How do we know when authority and the power it brings with it are from God?  What do that authority and power look like?  What don’t they look like?  Christopher Morse believes that God is Lord and that God is love.  You can’t say that God is Lord only, and you can’t say that God is love only.  God is both Lord and love.  God has authority and power over all things.  In the final analysis, God will not be defeated by anything.  Yet God’s authority and power are only used with love.  Here’s how Morse says this:

“Christian faith refuses to believe that love, as defined with reference to God, is subject to final defeat by any opposition.  [In other words, God’s love cannot be defeated by anything; God is Lord.]  Christian faith refuses to believe in any form of domination that is not the dominion of love.”  [Yet, God will only dominate – be Lord –  through the power of love.]

Authority and power that are from God are used with love.  If they are not used with love, they are not from God.  What we are to do, then, when confronted by authority and power, or when using authority and power, is to discern if the authority and power are used with love.

 

The apostle Paul gives us further teaching on how to use authority and power so that we are in alignment with the way and the will of God.  He states in the 1 Corinthians 13 passage:  “If I speak in the tongues of men or of angels, but do not have love, I am only a resounding gong or a clanging cymbal.  If I have the gift of prophecy and can fathom all mysteries and all knowledge, and if I have a faith that can move mountains, but do not have love, I am nothing.  If I give all I possess to the poor and give over my body to hardship that I may boast, but do not have love, I gain nothing” (1-3).  If we have tremendous authority and power that can do amazing things but wield that authority and power without love and do those things without love, then we are not in alignment with the way and the will of God.  We are nothing and we gain nothing in terms of the kingdom of God.  And the same is true of not only us but of anyone wielding authority and power.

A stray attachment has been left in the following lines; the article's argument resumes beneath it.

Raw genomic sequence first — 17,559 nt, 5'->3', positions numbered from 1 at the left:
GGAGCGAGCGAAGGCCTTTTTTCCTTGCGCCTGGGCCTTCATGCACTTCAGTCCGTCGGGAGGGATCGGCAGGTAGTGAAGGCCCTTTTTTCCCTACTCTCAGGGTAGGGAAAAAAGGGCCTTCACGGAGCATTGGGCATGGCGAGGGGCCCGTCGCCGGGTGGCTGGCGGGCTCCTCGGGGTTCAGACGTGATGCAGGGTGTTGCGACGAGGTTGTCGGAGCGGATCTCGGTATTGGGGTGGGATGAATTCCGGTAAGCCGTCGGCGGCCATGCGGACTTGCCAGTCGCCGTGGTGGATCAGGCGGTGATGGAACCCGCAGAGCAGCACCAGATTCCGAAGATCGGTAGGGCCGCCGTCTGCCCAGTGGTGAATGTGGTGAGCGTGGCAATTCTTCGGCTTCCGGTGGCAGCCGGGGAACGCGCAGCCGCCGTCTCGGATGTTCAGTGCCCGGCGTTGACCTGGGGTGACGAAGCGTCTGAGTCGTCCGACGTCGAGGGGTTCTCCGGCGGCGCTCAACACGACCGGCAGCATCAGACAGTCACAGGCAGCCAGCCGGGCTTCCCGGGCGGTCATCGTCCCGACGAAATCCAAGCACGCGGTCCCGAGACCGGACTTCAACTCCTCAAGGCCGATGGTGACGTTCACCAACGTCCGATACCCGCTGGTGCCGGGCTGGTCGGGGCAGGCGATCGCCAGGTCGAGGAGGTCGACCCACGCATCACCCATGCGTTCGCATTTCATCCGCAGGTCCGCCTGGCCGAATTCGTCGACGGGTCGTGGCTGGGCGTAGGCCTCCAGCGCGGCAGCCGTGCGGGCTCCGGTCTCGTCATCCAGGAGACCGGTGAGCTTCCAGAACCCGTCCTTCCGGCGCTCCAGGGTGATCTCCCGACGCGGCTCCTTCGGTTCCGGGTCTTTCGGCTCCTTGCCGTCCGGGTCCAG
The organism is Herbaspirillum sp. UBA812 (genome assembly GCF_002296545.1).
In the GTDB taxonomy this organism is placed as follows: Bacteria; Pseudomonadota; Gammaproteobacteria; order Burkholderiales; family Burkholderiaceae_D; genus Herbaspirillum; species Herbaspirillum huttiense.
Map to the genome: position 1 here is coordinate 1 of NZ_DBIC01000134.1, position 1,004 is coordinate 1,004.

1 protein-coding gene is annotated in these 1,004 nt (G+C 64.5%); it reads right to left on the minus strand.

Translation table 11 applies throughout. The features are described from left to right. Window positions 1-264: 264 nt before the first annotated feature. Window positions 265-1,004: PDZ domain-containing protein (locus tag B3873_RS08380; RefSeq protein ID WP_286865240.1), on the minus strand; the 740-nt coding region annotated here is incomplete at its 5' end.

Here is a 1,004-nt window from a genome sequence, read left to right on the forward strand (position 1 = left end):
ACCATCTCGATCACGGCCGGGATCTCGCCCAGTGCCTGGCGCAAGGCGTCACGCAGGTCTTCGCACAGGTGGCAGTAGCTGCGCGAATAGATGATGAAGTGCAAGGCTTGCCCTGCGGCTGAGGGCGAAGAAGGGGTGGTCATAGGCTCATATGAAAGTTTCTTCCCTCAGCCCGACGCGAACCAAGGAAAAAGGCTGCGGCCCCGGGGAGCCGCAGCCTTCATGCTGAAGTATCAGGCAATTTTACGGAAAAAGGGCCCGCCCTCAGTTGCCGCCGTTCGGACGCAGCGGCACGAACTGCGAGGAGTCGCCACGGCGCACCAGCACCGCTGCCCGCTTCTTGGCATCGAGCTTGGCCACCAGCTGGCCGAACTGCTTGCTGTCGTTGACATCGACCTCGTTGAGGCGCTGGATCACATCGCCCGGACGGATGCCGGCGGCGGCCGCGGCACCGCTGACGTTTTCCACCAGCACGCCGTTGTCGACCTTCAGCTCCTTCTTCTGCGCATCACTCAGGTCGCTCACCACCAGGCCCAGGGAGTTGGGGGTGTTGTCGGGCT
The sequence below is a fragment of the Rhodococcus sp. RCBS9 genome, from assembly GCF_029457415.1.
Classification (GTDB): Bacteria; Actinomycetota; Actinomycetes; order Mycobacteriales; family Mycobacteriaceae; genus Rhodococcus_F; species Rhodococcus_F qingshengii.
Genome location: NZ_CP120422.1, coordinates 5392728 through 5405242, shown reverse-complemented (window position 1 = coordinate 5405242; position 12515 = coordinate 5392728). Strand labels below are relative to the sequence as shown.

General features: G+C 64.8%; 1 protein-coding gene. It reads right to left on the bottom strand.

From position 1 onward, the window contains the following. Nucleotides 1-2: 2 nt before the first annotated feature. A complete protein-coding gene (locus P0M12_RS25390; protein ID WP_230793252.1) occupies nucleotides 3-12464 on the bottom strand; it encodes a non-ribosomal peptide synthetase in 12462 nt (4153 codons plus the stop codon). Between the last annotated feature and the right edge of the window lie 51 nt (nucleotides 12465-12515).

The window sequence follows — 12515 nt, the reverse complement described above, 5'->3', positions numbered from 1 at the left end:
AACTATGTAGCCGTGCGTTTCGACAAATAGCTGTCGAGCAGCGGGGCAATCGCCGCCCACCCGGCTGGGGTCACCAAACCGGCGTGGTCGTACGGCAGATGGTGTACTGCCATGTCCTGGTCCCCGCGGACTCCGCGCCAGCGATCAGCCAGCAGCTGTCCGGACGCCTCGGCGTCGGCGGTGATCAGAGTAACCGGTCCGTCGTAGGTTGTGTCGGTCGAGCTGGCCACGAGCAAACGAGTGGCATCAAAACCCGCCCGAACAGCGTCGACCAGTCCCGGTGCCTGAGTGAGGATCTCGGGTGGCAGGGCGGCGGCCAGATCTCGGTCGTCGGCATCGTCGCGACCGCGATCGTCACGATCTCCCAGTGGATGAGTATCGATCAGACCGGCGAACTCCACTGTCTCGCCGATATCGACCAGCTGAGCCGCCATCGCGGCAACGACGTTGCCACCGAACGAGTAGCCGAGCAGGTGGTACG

So, how do we know if authority and power are being used with love?  What are the criteria for discerning that in ourselves and others?  Paul goes on to give a description of love:  “Love is patient, love is kind.  It does not envy, it does not boast, it is not proud.  It does not dishonor others, it is not self-seeking, it is not easily angered, it keeps no record of wrongs.  Love does not delight in evil but rejoices with the truth.  It always protects, always trusts, always hopes, always perseveres” (4-7).  Love is patient, kind, rejoicing in the truth, protecting, trustful, hopeful, persevering.  Love is not envious, boastful, proud, dishonoring of others, self-seeking, easily angered, resentful, delighting in evil.  We can use Paul’s description of love to discern whether the authority and power we or others are wielding are in alignment with the way and the will of God.  Are patience, kindness, truthfulness, protection, trust, hope, and perseverance present?  Are envy, boastfulness, pride, dishonoring of others, self-seeking, anger, resentment, and a delight in evil not present?  Well, then, the authority and power are in alignment with God.  Is the opposite true?  Impatience, cruelty, lies, a lack of protection, a lack of trust, a lack of hope, a lack of perseverance, envy, boastfulness, pride, dishonoring of others, self-seeking, anger, resentment, and a delight in evil present?  Well, then, the authority and power are not in alignment with God.